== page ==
The Writing Center staff comprises both social work and writing professionals.
This Spring 2017, you may choose to work with one of the following consultants:
MALWINA ANDRUCZYK, LMSW is a graduate of CSSW who focused on clinical work and contemporary social issues. Malwina is currently a trauma therapist at Safe Horizon’s Counseling Center. She has also worked as a teaching assistant at CSSW for the Human Behavior in the Social Environment course. She is completing a qualitative research project on the intersections of white racial identity development and class identity, and collaborates on work addressing microagressions in social work classrooms. Malwina is especially interested in working with students on literature reviews, DLCP application papers, and clinical case study papers.
NAOMI MELATI BISHOP received her MFA in Creative Writing from NYU’s Graduate School of Arts and Sciences, where she taught Introduction to Poetry and Fiction to undergraduates. Naomi has also taught and mentored at NYU’s Stern School of Business to help students refine their essay writing skills and to guide them in executing pro-social business ideas. Naomi’s writing and editing experience is multidisciplinary; her specializations include journalism, marketing and essay, resume, and creative writing. Naomi currently works as a freelance writer, journalist, tutor and editor.
SEAN DENMARK is a writer and tutor with an MA in English education from Teachers College; he also holds an MFA in creative writing and an MA in English literature. While earning his MFA, he taught undergraduate creative writing classes. Prior to that, he was a public school teacher and literacy specialist in New York City for years. While in the Peace Corps, before coming to New York, he taught ESL in a village in Cameroon.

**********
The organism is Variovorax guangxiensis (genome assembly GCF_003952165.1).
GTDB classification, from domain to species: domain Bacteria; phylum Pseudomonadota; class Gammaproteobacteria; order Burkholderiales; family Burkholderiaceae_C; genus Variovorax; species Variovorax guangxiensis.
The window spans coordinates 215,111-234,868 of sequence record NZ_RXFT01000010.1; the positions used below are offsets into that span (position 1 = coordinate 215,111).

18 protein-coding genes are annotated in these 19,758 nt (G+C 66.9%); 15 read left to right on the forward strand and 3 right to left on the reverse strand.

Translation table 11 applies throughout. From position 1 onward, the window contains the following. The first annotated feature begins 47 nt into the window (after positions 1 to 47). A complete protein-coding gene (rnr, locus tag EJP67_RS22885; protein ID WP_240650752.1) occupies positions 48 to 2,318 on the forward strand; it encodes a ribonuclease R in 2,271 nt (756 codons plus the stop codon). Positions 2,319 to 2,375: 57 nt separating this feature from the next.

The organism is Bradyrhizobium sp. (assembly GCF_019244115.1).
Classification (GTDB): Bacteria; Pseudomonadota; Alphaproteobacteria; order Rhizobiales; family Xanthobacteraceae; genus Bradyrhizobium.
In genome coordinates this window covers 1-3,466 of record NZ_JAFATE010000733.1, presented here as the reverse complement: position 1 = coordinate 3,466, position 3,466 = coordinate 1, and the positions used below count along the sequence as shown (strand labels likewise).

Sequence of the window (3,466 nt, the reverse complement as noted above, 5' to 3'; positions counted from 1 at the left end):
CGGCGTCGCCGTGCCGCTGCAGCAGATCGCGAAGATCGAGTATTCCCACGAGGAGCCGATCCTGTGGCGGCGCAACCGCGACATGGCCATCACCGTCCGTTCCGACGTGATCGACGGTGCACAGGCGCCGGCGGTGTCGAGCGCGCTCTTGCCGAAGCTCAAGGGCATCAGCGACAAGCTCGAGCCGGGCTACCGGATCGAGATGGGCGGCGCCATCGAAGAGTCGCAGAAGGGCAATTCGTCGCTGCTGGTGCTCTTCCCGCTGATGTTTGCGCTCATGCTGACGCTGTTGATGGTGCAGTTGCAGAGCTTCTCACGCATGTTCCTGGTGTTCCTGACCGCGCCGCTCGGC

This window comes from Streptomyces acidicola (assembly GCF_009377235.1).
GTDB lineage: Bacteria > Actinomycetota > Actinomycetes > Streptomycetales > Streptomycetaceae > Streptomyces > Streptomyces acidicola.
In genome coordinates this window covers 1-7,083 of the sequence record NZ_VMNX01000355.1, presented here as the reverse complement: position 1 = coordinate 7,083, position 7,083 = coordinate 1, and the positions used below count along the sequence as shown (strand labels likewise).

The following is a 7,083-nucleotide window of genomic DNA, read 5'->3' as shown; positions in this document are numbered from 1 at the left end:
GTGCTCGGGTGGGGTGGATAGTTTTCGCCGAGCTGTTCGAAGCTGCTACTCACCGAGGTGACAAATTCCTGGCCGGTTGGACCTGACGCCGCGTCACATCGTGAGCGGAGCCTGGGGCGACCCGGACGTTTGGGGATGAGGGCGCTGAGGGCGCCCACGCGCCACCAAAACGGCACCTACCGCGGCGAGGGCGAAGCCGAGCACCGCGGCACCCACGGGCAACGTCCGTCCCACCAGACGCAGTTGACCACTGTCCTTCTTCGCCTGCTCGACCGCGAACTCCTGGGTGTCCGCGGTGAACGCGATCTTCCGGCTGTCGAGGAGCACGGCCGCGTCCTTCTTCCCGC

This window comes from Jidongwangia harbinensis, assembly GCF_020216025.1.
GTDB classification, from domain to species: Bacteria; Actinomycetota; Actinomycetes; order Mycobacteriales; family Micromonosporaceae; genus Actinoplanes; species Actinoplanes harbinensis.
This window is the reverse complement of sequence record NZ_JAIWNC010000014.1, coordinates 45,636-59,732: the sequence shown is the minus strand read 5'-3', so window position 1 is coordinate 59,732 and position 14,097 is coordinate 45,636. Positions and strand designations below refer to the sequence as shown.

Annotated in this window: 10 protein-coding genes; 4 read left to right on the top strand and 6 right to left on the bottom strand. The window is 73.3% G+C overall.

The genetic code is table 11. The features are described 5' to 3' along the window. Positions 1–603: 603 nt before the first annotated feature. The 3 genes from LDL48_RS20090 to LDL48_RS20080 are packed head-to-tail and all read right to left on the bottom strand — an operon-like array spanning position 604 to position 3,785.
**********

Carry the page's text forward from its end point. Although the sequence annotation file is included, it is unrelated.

ALEXIS GRINSTEAD is a Program Associate with the Center for the Study of Social Policy, where she works to develop policies and practices to increase well-being and positive outcomes for children and their families. She received her Masters of Social Work from CSSW, with a concentration in policy. She currently supervises graduate social work interns in advancing their comprehension of policy and writing skills.
KATE ST. HILAIRE received her MS in Education and TESOL from Temple University, where she was an editor and contributor to multiple university journals. Her research focused on language learner autonomy, anxiety, and identity in relation to power structures within classroom, workplace, and community settings. She holds her BA in Language and Identity in Education from New York University. She teaches college and high school courses on grammar, rhetorical analysis, and professional, research, and argumentative writing to both native English speakers and English language learners.
CHANTELLA MITCHELL earned her Master of Science in Social Work at CSSW in 2015. Chantella served as an executive editor for the Columbia Social Work Review from 2014-15 and an associate editor from 2013-14. Chantella currently works as the Policy and Programs Associate at JobsFirstNYC where she writes and edits pieces related to workforce policy and practice issues. She also worked as a philanthropy fellow and special projects consultant at the New York Community Trust where she gained experienced reviewing grant proposals and reports.
ADAM PELLEGRINI directs the CSSW Writing Center. He received his MFA from the University of Maryland, where he served as assistant director of a university-wide writing center before moving to New York. Adam developed his understanding of rhetoric and writing pedagogy from years teaching in the first-year classroom, writing centers and community workshops. He has a professional and scholarly interest in exploring the overlap between direct social work practice and student-centered teaching in writing centers. He regularly draws inspiration from CSSW students, colleagues and curriculum.
PROUD SETHABUTR received her MA in English and Comparative Literature from Columbia University. She taught research writing, critical reading, and literature to EFL students at a university in Bangkok, Thailand for several years before moving to New York. She draws from her own experience as an EFL learner to work through the particular challenges non-native speakers face in higher education.